- Cutting carbs, not fat, is more effective for weight loss, says major Harvard study.
- Review included 53 long-term studies and 67,000 participants.
- Is this the final nail in the coffin for low-fat diets?
If you’re the type to throw away your chicken skins and only ask for “skinny” caps, listen up. A rigorous meta-analysis of 67,000 participants says that those who cut back on carbs, not fat, lose more weight.
The systematic review of 53 long-term studies, published in Harvard university’s prestigious Lancet Journal, found that low-fat dieters were a kilo heavier after a year compared to those who followed a low-carb approach. Which, admittedly, is not a lot more, but enough to cast serious aspersions on the weight-conscious, low-fat movement.
Is the key to healthy weight maintenance, say, JERFing?
Don’t start stocking up on low-carb Atkins bars just yet! It’s important note that while the low-fat diet was less effective than the low-carb diet for weight loss, the study found that neither diet was effective in the long term. Indeed, a low-carb, high-fat diet of artificial trans fats and processed meats would hardly be healthy.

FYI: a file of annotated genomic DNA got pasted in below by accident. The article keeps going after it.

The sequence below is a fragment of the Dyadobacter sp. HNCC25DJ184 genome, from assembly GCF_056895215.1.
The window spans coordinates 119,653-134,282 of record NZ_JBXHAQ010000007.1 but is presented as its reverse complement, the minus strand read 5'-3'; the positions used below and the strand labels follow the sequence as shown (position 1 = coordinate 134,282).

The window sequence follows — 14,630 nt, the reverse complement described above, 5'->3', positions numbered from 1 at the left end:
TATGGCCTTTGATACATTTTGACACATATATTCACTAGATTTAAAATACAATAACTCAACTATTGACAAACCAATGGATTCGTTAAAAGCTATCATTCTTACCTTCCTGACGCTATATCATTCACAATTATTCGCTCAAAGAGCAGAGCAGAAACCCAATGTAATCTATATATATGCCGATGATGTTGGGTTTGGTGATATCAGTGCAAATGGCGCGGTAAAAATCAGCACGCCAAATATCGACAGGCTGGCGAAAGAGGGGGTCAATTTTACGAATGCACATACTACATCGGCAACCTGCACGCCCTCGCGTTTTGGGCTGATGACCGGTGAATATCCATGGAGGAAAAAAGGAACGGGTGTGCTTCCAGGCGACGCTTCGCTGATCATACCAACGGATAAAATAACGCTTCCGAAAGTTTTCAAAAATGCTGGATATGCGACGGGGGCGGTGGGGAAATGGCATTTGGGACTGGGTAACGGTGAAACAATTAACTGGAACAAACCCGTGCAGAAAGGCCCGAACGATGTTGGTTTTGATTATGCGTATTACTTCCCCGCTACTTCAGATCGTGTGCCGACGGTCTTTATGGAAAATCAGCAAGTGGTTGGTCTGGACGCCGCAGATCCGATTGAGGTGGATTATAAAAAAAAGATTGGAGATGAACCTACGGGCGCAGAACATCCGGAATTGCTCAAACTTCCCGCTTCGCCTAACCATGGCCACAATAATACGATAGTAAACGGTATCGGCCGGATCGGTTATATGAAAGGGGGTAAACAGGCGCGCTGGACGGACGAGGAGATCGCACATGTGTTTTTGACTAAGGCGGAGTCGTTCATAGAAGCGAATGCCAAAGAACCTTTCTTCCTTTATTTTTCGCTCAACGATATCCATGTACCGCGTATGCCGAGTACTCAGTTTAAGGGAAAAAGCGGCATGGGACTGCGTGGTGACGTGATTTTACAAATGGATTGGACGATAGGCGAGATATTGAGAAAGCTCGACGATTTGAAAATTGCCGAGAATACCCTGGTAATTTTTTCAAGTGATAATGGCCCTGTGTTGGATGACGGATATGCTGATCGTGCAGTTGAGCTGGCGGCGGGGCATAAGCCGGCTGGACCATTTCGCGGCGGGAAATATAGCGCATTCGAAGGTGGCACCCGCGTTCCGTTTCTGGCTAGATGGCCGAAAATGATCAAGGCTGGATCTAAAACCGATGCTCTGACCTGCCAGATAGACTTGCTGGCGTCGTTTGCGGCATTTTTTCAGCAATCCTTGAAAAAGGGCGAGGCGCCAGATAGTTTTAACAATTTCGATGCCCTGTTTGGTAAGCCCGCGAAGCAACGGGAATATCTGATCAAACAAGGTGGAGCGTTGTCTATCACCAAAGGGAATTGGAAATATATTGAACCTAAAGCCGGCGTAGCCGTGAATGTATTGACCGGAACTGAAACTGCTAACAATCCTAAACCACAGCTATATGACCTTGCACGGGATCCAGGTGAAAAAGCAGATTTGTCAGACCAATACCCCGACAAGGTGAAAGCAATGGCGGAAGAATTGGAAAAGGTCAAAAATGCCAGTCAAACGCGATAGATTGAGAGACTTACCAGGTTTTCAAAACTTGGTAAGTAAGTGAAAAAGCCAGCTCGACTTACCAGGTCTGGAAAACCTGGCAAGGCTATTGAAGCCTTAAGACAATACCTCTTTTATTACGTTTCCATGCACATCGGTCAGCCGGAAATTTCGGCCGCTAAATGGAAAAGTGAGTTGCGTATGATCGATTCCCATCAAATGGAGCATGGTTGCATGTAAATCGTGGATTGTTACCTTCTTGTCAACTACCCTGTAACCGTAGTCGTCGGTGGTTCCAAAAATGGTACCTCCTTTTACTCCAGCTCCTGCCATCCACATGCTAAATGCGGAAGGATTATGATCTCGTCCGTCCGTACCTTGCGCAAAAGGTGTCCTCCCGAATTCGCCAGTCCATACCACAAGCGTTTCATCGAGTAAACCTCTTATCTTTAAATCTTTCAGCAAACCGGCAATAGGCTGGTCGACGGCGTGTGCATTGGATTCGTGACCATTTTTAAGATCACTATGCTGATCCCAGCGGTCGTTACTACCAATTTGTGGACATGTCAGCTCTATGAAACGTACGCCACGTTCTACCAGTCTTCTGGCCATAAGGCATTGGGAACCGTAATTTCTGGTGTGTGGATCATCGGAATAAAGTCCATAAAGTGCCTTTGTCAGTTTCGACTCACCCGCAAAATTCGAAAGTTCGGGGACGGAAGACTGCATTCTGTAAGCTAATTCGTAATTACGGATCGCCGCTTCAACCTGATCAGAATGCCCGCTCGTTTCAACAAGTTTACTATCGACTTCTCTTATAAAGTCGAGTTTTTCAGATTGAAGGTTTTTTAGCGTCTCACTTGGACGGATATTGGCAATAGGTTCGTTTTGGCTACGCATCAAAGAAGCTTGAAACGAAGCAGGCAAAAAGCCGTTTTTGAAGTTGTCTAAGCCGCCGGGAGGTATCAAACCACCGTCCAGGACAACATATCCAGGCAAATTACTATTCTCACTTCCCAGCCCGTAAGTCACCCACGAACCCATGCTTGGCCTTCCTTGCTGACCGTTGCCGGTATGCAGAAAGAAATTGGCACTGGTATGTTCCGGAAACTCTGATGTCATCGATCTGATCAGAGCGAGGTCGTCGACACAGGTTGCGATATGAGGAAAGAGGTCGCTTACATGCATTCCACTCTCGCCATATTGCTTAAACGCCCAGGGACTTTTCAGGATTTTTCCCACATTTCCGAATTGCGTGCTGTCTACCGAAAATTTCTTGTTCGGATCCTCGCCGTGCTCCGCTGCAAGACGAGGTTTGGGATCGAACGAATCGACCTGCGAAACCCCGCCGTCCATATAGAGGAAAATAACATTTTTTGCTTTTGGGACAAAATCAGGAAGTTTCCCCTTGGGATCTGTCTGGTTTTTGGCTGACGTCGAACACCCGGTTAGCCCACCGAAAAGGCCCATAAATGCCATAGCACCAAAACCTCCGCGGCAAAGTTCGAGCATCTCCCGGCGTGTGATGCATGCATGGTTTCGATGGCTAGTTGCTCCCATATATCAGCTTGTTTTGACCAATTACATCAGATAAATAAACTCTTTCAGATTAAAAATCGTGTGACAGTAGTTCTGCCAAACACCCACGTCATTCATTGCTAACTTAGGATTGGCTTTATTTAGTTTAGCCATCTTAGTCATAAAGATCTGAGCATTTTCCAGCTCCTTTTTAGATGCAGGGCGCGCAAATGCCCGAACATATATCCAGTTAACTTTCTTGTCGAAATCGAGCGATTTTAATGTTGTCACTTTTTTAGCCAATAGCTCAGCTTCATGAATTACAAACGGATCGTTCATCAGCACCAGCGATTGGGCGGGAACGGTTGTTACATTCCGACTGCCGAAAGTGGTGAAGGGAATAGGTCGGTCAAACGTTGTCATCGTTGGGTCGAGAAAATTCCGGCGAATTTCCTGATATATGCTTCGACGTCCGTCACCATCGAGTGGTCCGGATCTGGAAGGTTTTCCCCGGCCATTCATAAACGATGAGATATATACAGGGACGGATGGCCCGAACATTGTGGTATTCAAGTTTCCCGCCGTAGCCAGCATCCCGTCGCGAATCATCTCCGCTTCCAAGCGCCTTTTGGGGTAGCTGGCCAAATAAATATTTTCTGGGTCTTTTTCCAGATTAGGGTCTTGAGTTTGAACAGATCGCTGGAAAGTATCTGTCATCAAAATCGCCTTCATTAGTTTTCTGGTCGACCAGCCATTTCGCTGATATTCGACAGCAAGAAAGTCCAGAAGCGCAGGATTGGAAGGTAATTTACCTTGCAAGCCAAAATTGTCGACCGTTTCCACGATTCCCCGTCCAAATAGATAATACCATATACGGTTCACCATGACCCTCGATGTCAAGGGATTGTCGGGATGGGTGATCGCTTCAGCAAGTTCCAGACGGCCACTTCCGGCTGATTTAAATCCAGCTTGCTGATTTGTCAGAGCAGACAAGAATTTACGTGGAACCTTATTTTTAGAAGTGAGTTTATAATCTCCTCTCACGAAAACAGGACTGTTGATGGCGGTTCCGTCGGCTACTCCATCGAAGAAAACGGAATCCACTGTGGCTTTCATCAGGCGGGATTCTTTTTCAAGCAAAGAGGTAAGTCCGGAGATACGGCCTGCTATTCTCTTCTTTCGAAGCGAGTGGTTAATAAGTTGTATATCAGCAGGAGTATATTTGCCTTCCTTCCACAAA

Dr Deirdre Tobias, who led the study, said that sustainable healthy eating was more important than faddish, by-the-numbers diets:
“To effectively address the obesity epidemic, we will need more research to identify better approaches for long-term weight loss and weight maintenance, including the need to look beyond differences in macronutrient composition. Long-term adherence is critical for the success of any dietary intervention, and one should also take into account other long-term health effects of their dietary choices.”
Sounds like she’s a JERF (Just Eat Real Food) advocate to us. After all, we reckon that if you follow a real food approach of mostly vegetables, adequate protein and satiating healthy fats, you’ll find it hard to lean too far into the low-fat or low-carb camps.
Will Big Food stop marketing products as “low-fat”, “skinny” or “lite”?
The low-fat movement seems to be dwindling, with more and more advocates for a whole foods, Mediterranean-style approach to eating. So, does this mean that Big Food will finally stop marketing their sugar-laden products as “low-fat”, “skinny” or “lite”? If this study takes off and low-fat is no longer bringing in customers, we predict you’ll be seeing a lot more “low-carb” processed foods coming your way. Our advice? Stay sceptical. The best foods don’t need labels anyway.
Were you a low-fat dieter who stopped fearing fat? We’d love to hear your stories in the comments below.